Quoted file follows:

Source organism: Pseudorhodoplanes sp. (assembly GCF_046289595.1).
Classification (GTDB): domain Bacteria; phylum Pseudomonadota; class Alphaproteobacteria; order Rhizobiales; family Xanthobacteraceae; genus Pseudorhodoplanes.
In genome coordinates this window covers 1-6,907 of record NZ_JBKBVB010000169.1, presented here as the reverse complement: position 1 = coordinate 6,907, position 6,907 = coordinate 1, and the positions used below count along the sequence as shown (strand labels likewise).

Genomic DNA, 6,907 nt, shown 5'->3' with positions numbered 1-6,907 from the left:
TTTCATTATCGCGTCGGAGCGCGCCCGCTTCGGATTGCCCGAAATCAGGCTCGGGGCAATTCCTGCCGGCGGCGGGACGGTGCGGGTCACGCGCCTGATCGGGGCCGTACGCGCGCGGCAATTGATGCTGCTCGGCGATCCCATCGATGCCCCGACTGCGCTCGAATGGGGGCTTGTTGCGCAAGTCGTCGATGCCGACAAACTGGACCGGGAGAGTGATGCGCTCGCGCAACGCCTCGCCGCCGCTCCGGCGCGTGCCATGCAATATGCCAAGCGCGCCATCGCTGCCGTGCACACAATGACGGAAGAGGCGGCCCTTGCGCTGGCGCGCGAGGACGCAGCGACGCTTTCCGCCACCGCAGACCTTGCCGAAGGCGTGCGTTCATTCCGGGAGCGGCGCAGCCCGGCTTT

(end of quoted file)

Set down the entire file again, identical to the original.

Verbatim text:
Source organism: Pseudorhodoplanes sp. (assembly GCF_046289595.1).
Classification (GTDB): domain Bacteria; phylum Pseudomonadota; class Alphaproteobacteria; order Rhizobiales; family Xanthobacteraceae; genus Pseudorhodoplanes.
In genome coordinates this window covers 1-6,907 of record NZ_JBKBVB010000169.1, presented here as the reverse complement: position 1 = coordinate 6,907, position 6,907 = coordinate 1, and the positions used below count along the sequence as shown (strand labels likewise).

Genomic DNA, 6,907 nt, shown 5'->3' with positions numbered 1-6,907 from the left:
TTTCATTATCGCGTCGGAGCGCGCCCGCTTCGGATTGCCCGAAATCAGGCTCGGGGCAATTCCTGCCGGCGGCGGGACGGTGCGGGTCACGCGCCTGATCGGGGCCGTACGCGCGCGGCAATTGATGCTGCTCGGCGATCCCATCGATGCCCCGACTGCGCTCGAATGGGGGCTTGTTGCGCAAGTCGTCGATGCCGACAAACTGGACCGGGAGAGTGATGCGCTCGCGCAACGCCTCGCCGCCGCTCCGGCGCGTGCCATGCAATATGCCAAGCGCGCCATCGCTGCCGTGCACACAATGACGGAAGAGGCGGCCCTTGCGCTGGCGCGCGAGGACGCAGCGACGCTTTCCGCCACCGCAGACCTTGCCGAAGGCGTGCGTTCATTCCGGGAGCGGCGCAGCCCGGCTTT